Facebook launches college-only platform, 15 years after it began admitting non-college users
Students must have .edu address to join, as was the case in 2004.
The Facts Inside Our Reporter’s Notebook
Facebook gave a nod to its college roots this week by launching a platform dubbed "Campus," one that—like the original Facebook upon its launch—is only open to college students.
The company announced the feature on Thursday, what it described as a "college-only space designed to help students connect with fellow classmates over shared interests."
"In the early days, Facebook was a college-only network," the company wrote, "and now we’re returning to our roots with Facebook Campus to help students make and maintain [campus] relationships."
When it first launched in 2004, Facebook—begun by Harvard student Mark Zuckerberg—admitted only college students. Users were required to provide a ".edu" email address in order to create a profile and begin posting on the site.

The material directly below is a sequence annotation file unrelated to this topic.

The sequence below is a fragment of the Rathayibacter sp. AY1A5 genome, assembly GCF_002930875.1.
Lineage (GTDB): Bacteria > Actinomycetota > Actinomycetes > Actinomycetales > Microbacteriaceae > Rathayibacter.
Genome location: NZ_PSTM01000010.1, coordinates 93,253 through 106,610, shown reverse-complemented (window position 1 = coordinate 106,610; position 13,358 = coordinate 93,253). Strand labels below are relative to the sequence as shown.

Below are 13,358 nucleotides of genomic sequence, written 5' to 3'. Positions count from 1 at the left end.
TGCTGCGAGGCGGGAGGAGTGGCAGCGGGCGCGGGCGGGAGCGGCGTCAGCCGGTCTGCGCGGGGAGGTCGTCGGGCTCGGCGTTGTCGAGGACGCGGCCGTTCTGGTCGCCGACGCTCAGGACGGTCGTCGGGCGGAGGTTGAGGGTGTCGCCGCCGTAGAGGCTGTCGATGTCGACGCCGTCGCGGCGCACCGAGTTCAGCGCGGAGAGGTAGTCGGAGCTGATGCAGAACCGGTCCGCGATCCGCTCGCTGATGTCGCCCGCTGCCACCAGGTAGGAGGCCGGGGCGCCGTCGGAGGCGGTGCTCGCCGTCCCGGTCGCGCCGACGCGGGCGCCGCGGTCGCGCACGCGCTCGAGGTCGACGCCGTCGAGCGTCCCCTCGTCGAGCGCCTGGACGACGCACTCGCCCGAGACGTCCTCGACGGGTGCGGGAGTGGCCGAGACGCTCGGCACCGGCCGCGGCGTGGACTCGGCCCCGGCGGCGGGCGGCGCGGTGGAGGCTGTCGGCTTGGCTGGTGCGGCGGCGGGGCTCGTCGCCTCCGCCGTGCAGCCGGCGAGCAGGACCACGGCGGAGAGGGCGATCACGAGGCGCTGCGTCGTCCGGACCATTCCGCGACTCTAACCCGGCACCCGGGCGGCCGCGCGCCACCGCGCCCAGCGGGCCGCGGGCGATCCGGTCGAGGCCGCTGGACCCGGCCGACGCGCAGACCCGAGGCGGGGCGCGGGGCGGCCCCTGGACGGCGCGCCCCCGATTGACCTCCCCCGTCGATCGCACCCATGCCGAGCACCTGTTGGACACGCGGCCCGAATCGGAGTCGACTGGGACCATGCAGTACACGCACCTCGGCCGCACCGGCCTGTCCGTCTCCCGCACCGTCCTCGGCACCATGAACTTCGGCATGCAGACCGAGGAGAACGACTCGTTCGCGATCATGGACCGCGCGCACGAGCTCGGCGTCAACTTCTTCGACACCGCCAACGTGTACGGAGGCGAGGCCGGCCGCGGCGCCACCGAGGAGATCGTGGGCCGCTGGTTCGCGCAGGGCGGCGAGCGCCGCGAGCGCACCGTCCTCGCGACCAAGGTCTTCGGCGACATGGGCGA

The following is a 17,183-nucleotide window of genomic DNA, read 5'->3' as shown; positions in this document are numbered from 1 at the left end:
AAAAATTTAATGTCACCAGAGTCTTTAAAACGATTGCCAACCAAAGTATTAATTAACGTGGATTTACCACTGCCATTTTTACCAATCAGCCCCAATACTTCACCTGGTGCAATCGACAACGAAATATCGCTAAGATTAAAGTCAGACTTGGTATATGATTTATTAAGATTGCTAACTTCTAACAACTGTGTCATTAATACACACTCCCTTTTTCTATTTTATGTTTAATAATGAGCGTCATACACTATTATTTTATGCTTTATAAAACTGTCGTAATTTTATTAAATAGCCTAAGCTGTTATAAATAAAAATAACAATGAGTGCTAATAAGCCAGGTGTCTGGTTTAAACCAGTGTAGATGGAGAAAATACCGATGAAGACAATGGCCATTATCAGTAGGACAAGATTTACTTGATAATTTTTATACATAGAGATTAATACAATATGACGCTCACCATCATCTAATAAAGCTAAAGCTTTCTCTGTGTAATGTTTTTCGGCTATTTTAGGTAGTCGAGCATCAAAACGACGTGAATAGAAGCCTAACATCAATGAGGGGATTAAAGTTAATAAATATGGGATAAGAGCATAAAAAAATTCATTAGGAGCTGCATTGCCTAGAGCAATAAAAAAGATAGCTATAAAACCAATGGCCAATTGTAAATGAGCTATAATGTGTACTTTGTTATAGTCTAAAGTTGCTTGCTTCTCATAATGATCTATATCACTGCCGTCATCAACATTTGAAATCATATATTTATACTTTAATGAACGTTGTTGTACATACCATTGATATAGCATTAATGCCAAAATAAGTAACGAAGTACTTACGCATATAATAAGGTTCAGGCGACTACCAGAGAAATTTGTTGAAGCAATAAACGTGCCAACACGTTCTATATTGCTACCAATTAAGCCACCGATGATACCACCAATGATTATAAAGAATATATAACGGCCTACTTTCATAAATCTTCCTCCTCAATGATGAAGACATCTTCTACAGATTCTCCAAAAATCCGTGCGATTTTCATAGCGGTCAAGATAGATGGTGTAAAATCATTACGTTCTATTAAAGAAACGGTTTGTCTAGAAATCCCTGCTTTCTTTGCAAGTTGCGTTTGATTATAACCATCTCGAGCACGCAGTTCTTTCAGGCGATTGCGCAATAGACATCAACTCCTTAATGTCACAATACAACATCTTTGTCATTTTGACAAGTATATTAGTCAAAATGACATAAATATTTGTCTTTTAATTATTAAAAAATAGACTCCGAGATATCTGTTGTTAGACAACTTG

Late in 2005 the company began allowing high school students onto the site, though the younger users had to be invited by college-aged members. By late 2006, everyone 13 years and older with a valid email address was permitted on the site.
Facebook said it will offer Campus users news feeds specific to their college, as well as campus directories and chat rooms for entire campuses as well as specific dorms.
News, Not Noise
- Treasury flagged foreign money flowing to Hunter Biden-tied firms as ‘suspicious’
- AG Barr rebukes career DOJ prosecutors for political 'headhunting,' insubordination
- Model that predicted 5 of past 6 presidential elections has Trump in 2020 by 'landslide'
- Trump shattered diplomatic norms, rejected establishment to pave way for historic Middle East peace
- Fox host rebukes Gingrich on-air: Soros campaign funding of left-wing DAs is taboo topic